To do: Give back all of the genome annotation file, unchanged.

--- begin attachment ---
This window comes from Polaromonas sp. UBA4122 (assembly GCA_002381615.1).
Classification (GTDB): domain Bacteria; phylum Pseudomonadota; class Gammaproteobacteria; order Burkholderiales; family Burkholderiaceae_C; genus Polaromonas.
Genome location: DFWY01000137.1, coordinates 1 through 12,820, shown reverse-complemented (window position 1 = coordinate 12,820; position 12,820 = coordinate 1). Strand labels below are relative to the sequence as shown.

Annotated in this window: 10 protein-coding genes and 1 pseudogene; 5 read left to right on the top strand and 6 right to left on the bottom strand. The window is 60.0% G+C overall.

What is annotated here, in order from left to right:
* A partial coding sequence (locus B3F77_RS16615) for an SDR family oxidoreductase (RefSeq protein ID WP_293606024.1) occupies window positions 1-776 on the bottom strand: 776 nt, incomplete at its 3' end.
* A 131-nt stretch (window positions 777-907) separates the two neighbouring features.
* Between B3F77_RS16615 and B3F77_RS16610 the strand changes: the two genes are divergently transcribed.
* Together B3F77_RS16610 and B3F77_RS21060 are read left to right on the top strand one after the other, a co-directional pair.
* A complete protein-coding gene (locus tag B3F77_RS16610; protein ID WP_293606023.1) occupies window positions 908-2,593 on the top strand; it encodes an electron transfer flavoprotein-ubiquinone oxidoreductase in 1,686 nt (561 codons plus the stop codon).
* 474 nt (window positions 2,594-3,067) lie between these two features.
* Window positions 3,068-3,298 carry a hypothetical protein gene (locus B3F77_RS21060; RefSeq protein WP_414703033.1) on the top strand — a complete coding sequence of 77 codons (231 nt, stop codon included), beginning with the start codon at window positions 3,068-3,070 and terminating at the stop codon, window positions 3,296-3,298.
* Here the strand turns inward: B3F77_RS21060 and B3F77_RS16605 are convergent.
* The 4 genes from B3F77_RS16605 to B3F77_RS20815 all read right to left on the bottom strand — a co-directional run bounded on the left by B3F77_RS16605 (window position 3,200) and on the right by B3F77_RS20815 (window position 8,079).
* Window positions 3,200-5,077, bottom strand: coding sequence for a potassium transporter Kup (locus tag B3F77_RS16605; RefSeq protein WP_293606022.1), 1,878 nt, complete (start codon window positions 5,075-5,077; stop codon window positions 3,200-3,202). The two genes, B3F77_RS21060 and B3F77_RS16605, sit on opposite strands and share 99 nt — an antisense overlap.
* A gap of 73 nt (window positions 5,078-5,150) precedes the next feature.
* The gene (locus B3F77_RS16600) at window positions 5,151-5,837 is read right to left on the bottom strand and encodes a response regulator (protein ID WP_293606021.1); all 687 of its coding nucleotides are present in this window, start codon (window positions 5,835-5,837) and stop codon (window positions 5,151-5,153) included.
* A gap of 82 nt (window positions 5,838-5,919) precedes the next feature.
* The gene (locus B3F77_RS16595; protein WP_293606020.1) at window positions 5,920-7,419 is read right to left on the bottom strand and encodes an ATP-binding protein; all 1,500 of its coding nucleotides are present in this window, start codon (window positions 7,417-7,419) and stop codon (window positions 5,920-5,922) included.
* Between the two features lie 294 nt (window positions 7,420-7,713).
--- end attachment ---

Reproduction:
This window comes from Polaromonas sp. UBA4122 (assembly GCA_002381615.1).
Classification (GTDB): domain Bacteria; phylum Pseudomonadota; class Gammaproteobacteria; order Burkholderiales; family Burkholderiaceae_C; genus Polaromonas.
Genome location: DFWY01000137.1, coordinates 1 through 12,820, shown reverse-complemented (window position 1 = coordinate 12,820; position 12,820 = coordinate 1). Strand labels below are relative to the sequence as shown.

Annotated in this window: 10 protein-coding genes and 1 pseudogene; 5 read left to right on the top strand and 6 right to left on the bottom strand. The window is 60.0% G+C overall.

What is annotated here, in order from left to right:
* A partial coding sequence (locus B3F77_RS16615) for an SDR family oxidoreductase (RefSeq protein ID WP_293606024.1) occupies window positions 1-776 on the bottom strand: 776 nt, incomplete at its 3' end.
* A 131-nt stretch (window positions 777-907) separates the two neighbouring features.
* Between B3F77_RS16615 and B3F77_RS16610 the strand changes: the two genes are divergently transcribed.
* Together B3F77_RS16610 and B3F77_RS21060 are read left to right on the top strand one after the other, a co-directional pair.
* A complete protein-coding gene (locus tag B3F77_RS16610; protein ID WP_293606023.1) occupies window positions 908-2,593 on the top strand; it encodes an electron transfer flavoprotein-ubiquinone oxidoreductase in 1,686 nt (561 codons plus the stop codon).
* 474 nt (window positions 2,594-3,067) lie between these two features.
* Window positions 3,068-3,298 carry a hypothetical protein gene (locus B3F77_RS21060; RefSeq protein WP_414703033.1) on the top strand — a complete coding sequence of 77 codons (231 nt, stop codon included), beginning with the start codon at window positions 3,068-3,070 and terminating at the stop codon, window positions 3,296-3,298.
* Here the strand turns inward: B3F77_RS21060 and B3F77_RS16605 are convergent.
* The 4 genes from B3F77_RS16605 to B3F77_RS20815 all read right to left on the bottom strand — a co-directional run bounded on the left by B3F77_RS16605 (window position 3,200) and on the right by B3F77_RS20815 (window position 8,079).
* Window positions 3,200-5,077, bottom strand: coding sequence for a potassium transporter Kup (locus tag B3F77_RS16605; RefSeq protein WP_293606022.1), 1,878 nt, complete (start codon window positions 5,075-5,077; stop codon window positions 3,200-3,202). The two genes, B3F77_RS21060 and B3F77_RS16605, sit on opposite strands and share 99 nt — an antisense overlap.
* A gap of 73 nt (window positions 5,078-5,150) precedes the next feature.
* The gene (locus B3F77_RS16600) at window positions 5,151-5,837 is read right to left on the bottom strand and encodes a response regulator (protein ID WP_293606021.1); all 687 of its coding nucleotides are present in this window, start codon (window positions 5,835-5,837) and stop codon (window positions 5,151-5,153) included.
* A gap of 82 nt (window positions 5,838-5,919) precedes the next feature.
* The gene (locus B3F77_RS16595; protein WP_293606020.1) at window positions 5,920-7,419 is read right to left on the bottom strand and encodes an ATP-binding protein; all 1,500 of its coding nucleotides are present in this window, start codon (window positions 7,417-7,419) and stop codon (window positions 5,920-5,922) included.
* Between the two features lie 294 nt (window positions 7,420-7,713).